Here’s another hot party band passing through town who’re playing an unlikely spot. You may know the Revelers as being more or less the house band from the cable tv series Treme. Where in New York will these state-of-the-art cajun rockers be on August 20? The Jalopy, obviously? Nope. Beast of Bourbon, maybe? No dice. The Bell House? Uh uh. They’re at the Rockwood. At least they’ll be in the big room, where they’ll be playjng at 7 PM. Cover is $10.

They’ve also got a new album, Get Ready, streaming at Spotify, a surprisingly subtle, meticulously and puristically arranged counterpart to the band’s energetic live show. The first track, Toi, Tu Veux Pus Me Voir, meaning “you don’t wanna see me anymore,” pulses along on a brisk 2/4 groove from drummer Glenn Fields that’s practically ska. Accordionist Blake Miller and fiddler Daniel Coolik are the twin engines that drive it. Fields lends his suave vocals to the oldschool soul number Play It Straight, a co-write by Coolik and Kelli Jones-Savoy from Feufollet. Likewise, tenor saxophonist Chris Miller teams up with the accordion for Outta Sight, a more zydeco-flavored take on retro soul music. Where these guys come from in southern Louisiana, cross-pollination is de rigeur [that’s the French – does it work in Cajun too?].

The wistful ballad In the Proof proves how good the band is at mixing vintage honkytonk into their sound, guitarist Chas Justus following a smoky sax solo with some Tex-Mex flavor. Pus Whiskey is not an unthinkably disgusting drink but a sad cajun waltz (the title means “no more whiskey”) – again, there’s that border rock influence, this time mixed with C&W. And Please Baby Please mashes up 60s garage rock with cajun, the accordion growling to the point where the reeds sound like they might bust loose.

Another ballad, Just When I Thought I Was Dreaming looks back to Fats Domino, the sax picking it up with some jaunty spirals. Single Jeans, with some neat tradeoffs between Justus and the accordion, refers to what a girl’s wearing to get what she wants at the bar (we’re not talking drinks). The swaying Juste Un Tit Brun goes back to classic country; the album’s most unselfconsciously gorgeous number, Being Your Clown, is a soul ballad. The final cut is a shuffling dance number, Ayou On Va Danser. This is an especially good album for people who might think that cajun music is all accordions and vampy riffs – it’s a strong reminder how the eclecticism of the music mirrors the diversity of the people who make it. And, obviously, it’s a lot of fun.

Los Crema Paraiso Bring Their Trippy, Cinematic Tropicalia to Barbes Again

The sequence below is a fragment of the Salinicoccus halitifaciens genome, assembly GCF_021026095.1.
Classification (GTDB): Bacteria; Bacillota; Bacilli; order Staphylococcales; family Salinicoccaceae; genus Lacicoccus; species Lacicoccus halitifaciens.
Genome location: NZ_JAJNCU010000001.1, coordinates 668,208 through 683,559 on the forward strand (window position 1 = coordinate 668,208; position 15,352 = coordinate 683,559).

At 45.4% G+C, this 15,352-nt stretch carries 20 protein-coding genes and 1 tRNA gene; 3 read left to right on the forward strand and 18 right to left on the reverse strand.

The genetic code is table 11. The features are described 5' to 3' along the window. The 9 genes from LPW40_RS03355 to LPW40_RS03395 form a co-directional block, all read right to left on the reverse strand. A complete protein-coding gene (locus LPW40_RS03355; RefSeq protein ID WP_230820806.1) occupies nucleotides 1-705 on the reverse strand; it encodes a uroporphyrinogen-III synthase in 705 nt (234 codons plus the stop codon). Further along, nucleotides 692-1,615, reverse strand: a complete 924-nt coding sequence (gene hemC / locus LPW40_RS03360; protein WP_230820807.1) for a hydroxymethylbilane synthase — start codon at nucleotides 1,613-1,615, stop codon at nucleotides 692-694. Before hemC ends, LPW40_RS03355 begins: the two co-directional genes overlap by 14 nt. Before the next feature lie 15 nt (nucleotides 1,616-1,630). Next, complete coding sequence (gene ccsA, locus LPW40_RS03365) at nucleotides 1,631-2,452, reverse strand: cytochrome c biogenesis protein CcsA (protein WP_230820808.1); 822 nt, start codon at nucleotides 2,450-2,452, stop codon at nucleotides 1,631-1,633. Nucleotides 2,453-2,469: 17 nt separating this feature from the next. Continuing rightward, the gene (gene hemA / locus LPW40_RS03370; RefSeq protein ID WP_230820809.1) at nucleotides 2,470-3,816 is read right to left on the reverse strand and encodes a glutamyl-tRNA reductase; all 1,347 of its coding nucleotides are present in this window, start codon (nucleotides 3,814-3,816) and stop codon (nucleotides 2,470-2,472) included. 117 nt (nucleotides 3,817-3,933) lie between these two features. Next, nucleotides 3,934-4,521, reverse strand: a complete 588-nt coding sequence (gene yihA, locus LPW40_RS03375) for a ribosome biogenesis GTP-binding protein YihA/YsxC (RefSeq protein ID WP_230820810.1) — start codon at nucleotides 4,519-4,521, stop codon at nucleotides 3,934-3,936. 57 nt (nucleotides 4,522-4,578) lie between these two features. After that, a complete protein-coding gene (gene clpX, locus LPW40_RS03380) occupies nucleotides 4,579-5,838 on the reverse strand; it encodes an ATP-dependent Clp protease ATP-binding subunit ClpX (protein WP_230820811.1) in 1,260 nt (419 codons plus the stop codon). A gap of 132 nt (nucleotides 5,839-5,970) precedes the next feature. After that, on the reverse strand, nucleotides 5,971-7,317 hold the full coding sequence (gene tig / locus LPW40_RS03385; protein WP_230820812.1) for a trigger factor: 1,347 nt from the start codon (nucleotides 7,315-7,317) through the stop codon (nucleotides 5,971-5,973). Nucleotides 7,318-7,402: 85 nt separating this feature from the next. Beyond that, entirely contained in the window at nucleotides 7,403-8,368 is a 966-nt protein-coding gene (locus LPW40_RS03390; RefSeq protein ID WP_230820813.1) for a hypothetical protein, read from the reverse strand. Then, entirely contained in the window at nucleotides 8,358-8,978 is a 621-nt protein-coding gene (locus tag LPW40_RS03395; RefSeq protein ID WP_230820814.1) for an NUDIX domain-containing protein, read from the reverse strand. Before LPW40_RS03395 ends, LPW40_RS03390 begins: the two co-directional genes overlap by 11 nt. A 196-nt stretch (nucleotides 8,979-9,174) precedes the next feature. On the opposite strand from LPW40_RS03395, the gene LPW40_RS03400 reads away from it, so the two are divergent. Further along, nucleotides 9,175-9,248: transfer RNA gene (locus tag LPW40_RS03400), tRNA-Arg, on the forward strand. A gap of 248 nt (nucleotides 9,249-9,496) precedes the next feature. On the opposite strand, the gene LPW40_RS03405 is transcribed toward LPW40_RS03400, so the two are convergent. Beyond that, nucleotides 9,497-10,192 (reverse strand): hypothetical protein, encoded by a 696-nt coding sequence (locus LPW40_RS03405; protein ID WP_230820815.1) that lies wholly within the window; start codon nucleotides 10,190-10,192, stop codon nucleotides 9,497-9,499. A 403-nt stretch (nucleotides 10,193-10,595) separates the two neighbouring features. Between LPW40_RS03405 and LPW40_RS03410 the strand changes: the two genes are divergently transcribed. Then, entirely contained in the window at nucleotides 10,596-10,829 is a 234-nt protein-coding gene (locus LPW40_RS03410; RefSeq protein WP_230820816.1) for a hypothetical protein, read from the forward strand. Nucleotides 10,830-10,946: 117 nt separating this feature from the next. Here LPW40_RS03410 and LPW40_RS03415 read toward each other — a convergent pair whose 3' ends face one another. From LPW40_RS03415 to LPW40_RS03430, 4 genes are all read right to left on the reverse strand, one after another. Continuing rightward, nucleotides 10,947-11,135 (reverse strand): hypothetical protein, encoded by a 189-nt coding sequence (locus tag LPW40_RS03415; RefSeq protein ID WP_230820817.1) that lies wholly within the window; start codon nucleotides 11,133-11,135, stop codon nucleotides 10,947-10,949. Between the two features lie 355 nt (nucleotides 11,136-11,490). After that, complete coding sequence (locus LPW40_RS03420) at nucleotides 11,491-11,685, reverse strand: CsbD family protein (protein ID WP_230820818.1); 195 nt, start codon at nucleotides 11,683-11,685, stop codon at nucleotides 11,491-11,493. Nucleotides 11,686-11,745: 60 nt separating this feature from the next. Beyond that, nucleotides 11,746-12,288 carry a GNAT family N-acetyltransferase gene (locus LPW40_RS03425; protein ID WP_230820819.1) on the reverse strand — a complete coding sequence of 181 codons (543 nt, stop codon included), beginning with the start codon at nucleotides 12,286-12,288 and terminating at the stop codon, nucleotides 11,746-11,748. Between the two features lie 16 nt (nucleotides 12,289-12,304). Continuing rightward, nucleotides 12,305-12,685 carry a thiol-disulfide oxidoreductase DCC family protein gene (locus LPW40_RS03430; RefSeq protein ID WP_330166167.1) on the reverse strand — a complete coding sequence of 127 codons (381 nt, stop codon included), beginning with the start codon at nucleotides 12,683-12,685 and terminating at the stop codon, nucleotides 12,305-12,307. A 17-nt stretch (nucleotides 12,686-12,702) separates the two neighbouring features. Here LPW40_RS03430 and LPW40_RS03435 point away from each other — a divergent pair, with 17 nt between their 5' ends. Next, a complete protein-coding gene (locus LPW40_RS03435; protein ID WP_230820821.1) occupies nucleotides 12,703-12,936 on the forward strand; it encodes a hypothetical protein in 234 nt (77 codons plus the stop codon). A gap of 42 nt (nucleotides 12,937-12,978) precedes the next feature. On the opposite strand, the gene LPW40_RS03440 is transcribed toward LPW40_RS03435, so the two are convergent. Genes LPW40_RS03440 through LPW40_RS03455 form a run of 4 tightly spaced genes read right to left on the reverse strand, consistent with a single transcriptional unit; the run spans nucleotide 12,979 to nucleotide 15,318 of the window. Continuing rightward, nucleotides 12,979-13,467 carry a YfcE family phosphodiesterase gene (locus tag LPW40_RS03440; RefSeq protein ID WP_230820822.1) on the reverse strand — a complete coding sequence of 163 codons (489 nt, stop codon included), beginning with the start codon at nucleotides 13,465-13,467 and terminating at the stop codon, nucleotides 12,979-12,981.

Los Crema Paraiso are a psychedelic tropical power trio, a supergroup of sorts. If you can excuse the dadrock reference, they’re sort of the Blind Faith of equatorial latin rock. Los Amigos Invisibles‘ José Luis Pardo plays guitar and keys; Álvaro Benavides of superstar percussionist Pedrito Martinez‘s group plays bass, with polymath percussionist Neil Ochoa, late of Chicha Libre, who springboarded much of the current explosion of trippy pan-American sounds. Named for a favorite Caracas ice cream spot, they’ve got a new album, De Pelicula, inspired by Venezuelan film from over the years, streaming at Bandcamp.  They’ve also got a show at 8 PM on August 12 at their home base in New York – where else? – Barbes.

The album’s opening instrumental, Un Disip en Nueva Yol, sets the stage for what’s in store, a mashup of Rage Against the Machine grit, dreamy surf rock and a little psychedelic cumbia, set to Ochoa’s nimbly scampering triplet rhythm. From there, it’s a suite: if there’s one album released this year that really works on a cohesive, thematic level, this is it. Aterciopelados frontwoman Andrea Echeverri sings a rapidfire neo-folklore take of El Curruchá over the rapidfire flurries of guest cuatro player Jorge Glem of the C4 Trio. From there, Pardo leads the band with his echoey, watery, lingering multitracks over a lively string section, through a balmy, aptly cinematic instrumental: Theme from a Summer Place in the Amazon?

Rocco Tarpeyo adds wry reggaeton flavor to Varón Domado, a spiky, Veracruz folk-tinged number. Más, a bossa-psych cover from the late 60s, pairs surrealistically blippy organ against terse Os Mutantes-style guitar. To Zing with Your Girlfriend (Paradise Cream) keeps the acid-lounge sonics going, awash in droll dubwise tinges and balmy layers of keys, up to a joyous guitar-fueled peak. Juan Rivas sings the album’s best and edgiest track, Tanto Que La Quise, a bossa-psych/chicha/Gainsbourg mashup that’s a dead ringer for Chicha Libre (and is that Chicha Libre’s Josh Camp on keening, trebly, wah-wah Hohner Electrovox synth? Sure sounds like it).

The tongue-in-cheek Cucaracha En Baile de Gallinas is the most vividly trippy track here, Benavides taking a woozy wah-wah solo before Pardo brings in a vintage Juaneco vibe. The album winds up with a similarly surreal cover of the Santo & Johnny surf classic Sleepwalk, Pardo’s cheery slide guitar taking it over the top. There are two misses here that fall into the “garbage in, garbage out” category: as hard as the band tries to psychedelicize them, there’s no redeeming a couple of cheesy 80s radio hits, one that you probably know from the supermarket and the other from Goth Night (does Goth Night still exist, or has it been superseded by Emo Night – or http://www.s&m.com?).

It was good to catch a sliver of the band’s set this past July 3, a night when the trains were so screwed up that the only option getting home from the (ridiculously pathetic) fireworks at Coney Island required a stop at Barbes to chill out and derail the evening’s mounting frustrations. Live, the band are a lot louder and more driving than they typically are on record. Pardo was in a particularly hard-rocking if swirly mood that night, using a lot of loops and pitch-shifting effects through several long, early Santana-esque interludes.

Follow

Get every new post delivered to your Inbox.

Join 188 other followers